“Diversity and inclusion are a key component of how we actually measure progress and performance in the organization,” says Ganesan. “We focus a lot on internal education and training which is built on the basis that it takes everyone within the enterprise to help build an inclusive workplace and learn how to be an inclusive and respectful individual.”
Recognized as one of Canada's Greenest Employers (2021):
By Richard Yerema and Chantel Watkins, Mediacorp Canada Inc. staff editors (Apr 18, 2021)
Here are some of the reasons why TD Bank Group was selected as one of Canada's Greenest Employers (2021):
- Employees across TD Bank volunteer for over 80 green teams across corporate offices and retail branch locations across Canada (and the United States)
- TD Bank's longstanding TD Friends of the Environment Foundation has provided over $90-million to over 26,000 local environmental projects since 1990 -- employees have been actively involved in numerous initiatives every year, including the flagship TD Tree Days, having planted over 433,000 trees since 2010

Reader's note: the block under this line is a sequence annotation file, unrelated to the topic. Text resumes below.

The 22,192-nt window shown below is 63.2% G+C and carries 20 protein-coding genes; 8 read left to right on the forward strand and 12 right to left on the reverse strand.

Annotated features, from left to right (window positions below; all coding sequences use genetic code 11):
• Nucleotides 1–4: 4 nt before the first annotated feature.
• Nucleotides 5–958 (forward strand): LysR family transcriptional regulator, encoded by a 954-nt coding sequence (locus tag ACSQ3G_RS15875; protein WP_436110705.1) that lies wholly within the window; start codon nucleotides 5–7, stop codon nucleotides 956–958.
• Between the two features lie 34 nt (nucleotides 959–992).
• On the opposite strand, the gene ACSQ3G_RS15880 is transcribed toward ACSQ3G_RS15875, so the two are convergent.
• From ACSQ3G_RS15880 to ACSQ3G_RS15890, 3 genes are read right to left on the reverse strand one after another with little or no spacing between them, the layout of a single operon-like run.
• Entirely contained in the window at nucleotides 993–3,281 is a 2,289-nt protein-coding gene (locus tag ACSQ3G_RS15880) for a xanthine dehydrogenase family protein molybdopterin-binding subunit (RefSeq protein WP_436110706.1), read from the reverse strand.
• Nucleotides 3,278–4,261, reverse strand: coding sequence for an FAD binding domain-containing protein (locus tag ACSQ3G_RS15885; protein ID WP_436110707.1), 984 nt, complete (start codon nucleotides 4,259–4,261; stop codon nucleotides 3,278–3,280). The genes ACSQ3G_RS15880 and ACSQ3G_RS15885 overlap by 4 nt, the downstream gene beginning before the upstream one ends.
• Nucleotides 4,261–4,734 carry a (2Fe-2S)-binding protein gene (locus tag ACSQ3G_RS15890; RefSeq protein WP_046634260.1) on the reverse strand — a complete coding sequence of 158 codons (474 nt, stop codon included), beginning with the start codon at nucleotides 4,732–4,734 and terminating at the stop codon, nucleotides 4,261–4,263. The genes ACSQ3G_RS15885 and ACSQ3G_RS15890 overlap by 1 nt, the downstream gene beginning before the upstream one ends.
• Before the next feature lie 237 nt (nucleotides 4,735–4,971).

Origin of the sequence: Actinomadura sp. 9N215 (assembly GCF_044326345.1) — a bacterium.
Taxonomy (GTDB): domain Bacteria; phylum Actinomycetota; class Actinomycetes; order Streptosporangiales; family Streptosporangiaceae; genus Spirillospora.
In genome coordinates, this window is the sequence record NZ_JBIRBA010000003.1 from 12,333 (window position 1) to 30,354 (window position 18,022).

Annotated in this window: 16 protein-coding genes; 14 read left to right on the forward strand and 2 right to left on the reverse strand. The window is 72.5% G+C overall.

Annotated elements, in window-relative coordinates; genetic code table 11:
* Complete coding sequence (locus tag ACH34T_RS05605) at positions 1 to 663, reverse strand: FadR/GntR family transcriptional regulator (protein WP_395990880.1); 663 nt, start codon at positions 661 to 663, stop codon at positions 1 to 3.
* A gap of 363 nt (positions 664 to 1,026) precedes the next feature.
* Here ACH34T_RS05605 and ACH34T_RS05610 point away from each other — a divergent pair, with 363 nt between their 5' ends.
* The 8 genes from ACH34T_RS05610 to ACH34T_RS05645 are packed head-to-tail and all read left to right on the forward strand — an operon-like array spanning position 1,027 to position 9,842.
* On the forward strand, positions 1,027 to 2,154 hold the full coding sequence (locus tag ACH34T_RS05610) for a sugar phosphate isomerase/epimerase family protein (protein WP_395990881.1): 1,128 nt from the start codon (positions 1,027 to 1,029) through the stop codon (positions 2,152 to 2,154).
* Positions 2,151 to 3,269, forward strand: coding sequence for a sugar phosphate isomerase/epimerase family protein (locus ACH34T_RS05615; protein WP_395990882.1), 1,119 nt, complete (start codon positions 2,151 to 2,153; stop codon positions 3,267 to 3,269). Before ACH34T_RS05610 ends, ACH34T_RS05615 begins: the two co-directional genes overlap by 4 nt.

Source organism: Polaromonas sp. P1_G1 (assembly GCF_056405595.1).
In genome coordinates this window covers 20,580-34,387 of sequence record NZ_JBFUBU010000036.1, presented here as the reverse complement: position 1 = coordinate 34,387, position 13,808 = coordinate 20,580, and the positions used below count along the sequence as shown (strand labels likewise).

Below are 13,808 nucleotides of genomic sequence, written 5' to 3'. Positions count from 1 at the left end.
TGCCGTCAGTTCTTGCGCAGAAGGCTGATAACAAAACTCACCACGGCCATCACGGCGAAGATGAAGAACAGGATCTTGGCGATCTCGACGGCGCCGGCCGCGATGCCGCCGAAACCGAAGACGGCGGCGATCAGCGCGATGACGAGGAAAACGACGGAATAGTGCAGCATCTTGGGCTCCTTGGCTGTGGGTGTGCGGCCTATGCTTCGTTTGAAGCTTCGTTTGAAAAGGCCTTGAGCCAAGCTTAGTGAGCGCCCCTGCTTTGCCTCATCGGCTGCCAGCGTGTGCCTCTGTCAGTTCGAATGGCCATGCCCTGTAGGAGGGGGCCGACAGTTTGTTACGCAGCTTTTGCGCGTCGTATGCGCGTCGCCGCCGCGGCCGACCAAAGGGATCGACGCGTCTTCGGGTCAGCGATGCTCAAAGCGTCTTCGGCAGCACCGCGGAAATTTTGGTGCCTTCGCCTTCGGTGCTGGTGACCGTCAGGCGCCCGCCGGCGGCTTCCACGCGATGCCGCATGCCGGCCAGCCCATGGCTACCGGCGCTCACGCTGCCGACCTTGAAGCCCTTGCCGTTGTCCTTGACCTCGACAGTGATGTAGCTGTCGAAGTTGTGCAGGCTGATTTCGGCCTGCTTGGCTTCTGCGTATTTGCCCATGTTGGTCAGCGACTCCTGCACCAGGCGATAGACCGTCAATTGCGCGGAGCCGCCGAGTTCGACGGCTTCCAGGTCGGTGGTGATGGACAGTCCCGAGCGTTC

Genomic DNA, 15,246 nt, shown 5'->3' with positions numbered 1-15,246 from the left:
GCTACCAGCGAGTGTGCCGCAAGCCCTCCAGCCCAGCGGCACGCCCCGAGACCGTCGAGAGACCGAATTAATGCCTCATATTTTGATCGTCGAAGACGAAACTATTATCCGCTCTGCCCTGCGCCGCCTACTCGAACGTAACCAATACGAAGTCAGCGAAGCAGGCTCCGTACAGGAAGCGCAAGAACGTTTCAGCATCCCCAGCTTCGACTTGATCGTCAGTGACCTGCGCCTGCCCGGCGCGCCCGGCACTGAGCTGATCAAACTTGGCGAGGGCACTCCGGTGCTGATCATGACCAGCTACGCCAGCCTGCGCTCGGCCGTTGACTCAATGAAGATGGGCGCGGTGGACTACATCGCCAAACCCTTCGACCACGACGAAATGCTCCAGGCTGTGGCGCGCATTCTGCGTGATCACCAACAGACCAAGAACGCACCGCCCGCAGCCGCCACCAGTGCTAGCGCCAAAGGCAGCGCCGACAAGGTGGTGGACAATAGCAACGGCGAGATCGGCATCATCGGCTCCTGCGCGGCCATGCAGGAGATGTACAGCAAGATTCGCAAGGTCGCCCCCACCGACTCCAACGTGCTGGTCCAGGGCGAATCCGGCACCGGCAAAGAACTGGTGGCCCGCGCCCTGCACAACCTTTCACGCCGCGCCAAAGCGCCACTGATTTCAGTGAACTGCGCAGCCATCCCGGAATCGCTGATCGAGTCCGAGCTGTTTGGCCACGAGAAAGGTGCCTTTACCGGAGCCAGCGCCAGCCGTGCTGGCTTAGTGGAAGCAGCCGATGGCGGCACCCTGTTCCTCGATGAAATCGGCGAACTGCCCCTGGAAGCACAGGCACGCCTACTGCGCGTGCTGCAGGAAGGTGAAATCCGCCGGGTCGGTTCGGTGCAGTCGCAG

- Along with many green "firsts," from establishing a chief environment officer back in 2008 to being the first bank to issue a green bond in 2014 (followed by a bigger issue in 2017), TD Bank announced the impressive $100-billion investment program (by 2030) for the development of the low-carbon economy, including lending to companies and projects with low-carbon operations and supporting local environmental projects in communities across the country
TD Bank Group looks towards nature for inspiration
The names make you smile: Straight Off the Couch; Waist Management; Donut Disturb; 2Fit2Quit. That playfulness may seem unexpected in banking, but at TD Bank Group, it’s part of the fun.
These are just a few of the 179 teams, as well as 65 individuals participating solo, taking part in the Spring Fit Challenge, a TD Insurance (TDI) Green Teams national campaign to foster engagement. The initiative combines wellness with a Vibrant Planet, one of the drivers of the TD Ready Commitment, the bank’s global corporate citizenship platform focused on helping to create a more inclusive and sustainable tomorrow.
Louella Machado, an analyst with TDI’s environment, government and industry relations team and a volunteer TDI Green Team lead, says the response to Spring Fit has been beyond expectations.
“We kept the ask very simple – a minimum of 20 minutes of physical activity every day, which could be walking, running, yoga, Pilates, even line dancing – whatever works for them,” says Machado. “It can be inside, outside, individually, with their immediate family or virtually in teams. We have special prizes for those who show us how their physical activity connects with the environment, such as gardening or cycling to the store instead of taking your car.”